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uring hard times, conventional wisdom says that CIOs tend to gravitate towards a managed services model because it offers them high-quality IT services at optimal prices—without the hassle of maintaining internal resources. To test that theory and find out what Indian IT leaders think of the managed services model, CIO magazine and Canon India, organized a roundtable with CIOs on the sidelines of the Year Ahead Program. Opening the discussion, Alok Kumar, VP and global head-internal IT and shared services, TCS, pointed out the many benefits of working wtih a managed services model. “CIOs want to focus on their core competencies. They also want to avail of the services of highlyskilled personnel without incurring huge cost in the form of salaries. Sometimes, they may also be facing

staffing issues such as attrition and gaps in skill sets. Managed services promises to address these issues and augment efficiency,” he said.

During trying economic times, enterprises tend to shift towards a managed services model. K. Bhaskhar, Senior Director-Office Imaging Solutions Division, Canon India

One of the challenges, CIOs could face with a managed services model, revolves around the contract, said some CIOs. Ashok Cherian, CIO, JK Cement, said that no matter how many legal experts and contract specialists you bring to the table, there will always be grey areas. That’s not something service providers are unaware of. “The service provider factors in a lot of situations while drafting a contract. There is a long deliberation around risk factors and contract clauses,” said K. Bhaskhar, senior director-Office Imaging Solutions Division, Canon India said. But that only makes it all the more important for both parties to work together in an amicable environment. There are also other challenges to a managed services approach, which have nothing to do with service providers. One of them is the readiness of an organization. “If there is a management mandate to deploy managed services and the internal IT team is unwilling to give up control, then the CIO is burdened with challenges relating to organizational culture shifts,” noted Murlidharan Ramachandran, CIO, Syntel. In such cases, he added, companies need to a have a robust transition management process. Among the other benefits that came up during the discussion w as the flexibility that comes with a managed services approach. Cherian underscored that one of the biggest advantages is that it enables an organization to scale up and scale down easily. And that’s going to be extremely useful as yet another uncertain year unfolds.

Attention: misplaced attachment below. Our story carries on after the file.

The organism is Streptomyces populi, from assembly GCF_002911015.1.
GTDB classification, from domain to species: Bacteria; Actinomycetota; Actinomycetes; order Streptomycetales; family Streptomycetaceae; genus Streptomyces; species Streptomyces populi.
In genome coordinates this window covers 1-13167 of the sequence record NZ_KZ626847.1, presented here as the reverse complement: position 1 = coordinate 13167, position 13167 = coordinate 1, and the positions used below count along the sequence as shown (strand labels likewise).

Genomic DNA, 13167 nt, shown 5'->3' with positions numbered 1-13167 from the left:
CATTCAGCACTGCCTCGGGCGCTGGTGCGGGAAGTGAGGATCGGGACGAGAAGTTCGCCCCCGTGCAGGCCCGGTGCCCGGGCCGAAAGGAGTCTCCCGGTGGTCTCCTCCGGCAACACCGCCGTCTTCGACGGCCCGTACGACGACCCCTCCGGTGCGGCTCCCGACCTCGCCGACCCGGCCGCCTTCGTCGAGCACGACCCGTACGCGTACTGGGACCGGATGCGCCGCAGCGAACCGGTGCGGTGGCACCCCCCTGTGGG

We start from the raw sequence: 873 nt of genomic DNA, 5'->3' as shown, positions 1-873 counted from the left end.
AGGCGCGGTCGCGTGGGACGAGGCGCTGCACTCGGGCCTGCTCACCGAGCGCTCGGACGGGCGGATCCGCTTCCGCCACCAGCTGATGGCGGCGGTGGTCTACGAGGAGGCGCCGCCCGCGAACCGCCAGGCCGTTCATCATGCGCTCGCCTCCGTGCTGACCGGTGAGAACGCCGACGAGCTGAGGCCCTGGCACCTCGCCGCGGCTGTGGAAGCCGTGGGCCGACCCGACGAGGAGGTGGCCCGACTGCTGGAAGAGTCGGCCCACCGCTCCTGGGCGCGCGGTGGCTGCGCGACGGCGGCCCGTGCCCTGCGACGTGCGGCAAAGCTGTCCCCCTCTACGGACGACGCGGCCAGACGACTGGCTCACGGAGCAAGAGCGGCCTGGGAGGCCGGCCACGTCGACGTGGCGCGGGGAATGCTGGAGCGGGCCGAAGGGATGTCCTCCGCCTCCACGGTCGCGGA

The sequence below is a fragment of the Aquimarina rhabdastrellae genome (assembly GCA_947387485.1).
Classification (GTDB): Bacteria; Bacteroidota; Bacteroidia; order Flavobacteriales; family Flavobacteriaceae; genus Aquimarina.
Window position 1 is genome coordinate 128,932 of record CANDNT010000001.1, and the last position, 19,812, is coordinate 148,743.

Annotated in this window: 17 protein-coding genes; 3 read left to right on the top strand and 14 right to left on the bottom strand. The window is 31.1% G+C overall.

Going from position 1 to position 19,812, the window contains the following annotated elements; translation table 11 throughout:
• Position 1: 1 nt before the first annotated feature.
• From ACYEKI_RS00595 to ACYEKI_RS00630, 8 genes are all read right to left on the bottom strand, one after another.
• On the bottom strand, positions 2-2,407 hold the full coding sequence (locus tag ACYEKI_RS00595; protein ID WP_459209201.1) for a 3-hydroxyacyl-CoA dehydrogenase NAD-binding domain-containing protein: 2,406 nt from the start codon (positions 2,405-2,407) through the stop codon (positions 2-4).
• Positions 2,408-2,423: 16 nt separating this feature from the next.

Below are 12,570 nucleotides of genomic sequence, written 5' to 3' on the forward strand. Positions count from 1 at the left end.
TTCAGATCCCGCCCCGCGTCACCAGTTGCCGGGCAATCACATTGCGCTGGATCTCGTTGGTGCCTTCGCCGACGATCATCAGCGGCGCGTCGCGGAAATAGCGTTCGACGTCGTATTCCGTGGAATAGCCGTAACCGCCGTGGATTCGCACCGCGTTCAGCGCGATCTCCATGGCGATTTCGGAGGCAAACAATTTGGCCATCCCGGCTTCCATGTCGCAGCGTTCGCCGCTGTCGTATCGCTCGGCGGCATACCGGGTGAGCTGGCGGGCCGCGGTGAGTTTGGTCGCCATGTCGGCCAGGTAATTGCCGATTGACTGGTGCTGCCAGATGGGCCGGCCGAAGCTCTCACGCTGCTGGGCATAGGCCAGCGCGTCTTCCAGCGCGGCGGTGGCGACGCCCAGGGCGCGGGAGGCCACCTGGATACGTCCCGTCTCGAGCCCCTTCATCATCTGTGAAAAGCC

ROUNDTABLE

Analytics: Making it Work in the Real World

A roundtable discussion revealed what’s really required to ensure that an analytics project takes off and is successful.

Too often an analytics project is slowed down—or worse, derailed—by non-technological factors. A roundtable of Indian IT leaders discusses

what organizations need to focus on to ensure success.

By Gunjan Trivedi

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he perception of analytics among Indian enterprises has begun to evolve sharply. IT decision makers, who largely used to associate the task of churning out a plethora of reports with BI, have begun to appreciate the true role of analytics in increasing business value by deriving insights from data. However, analytics comes with its own set of challenges, especially around the areas of business ownership, management buy-in, data definition, and outcome justification. Such issues were largely debated on and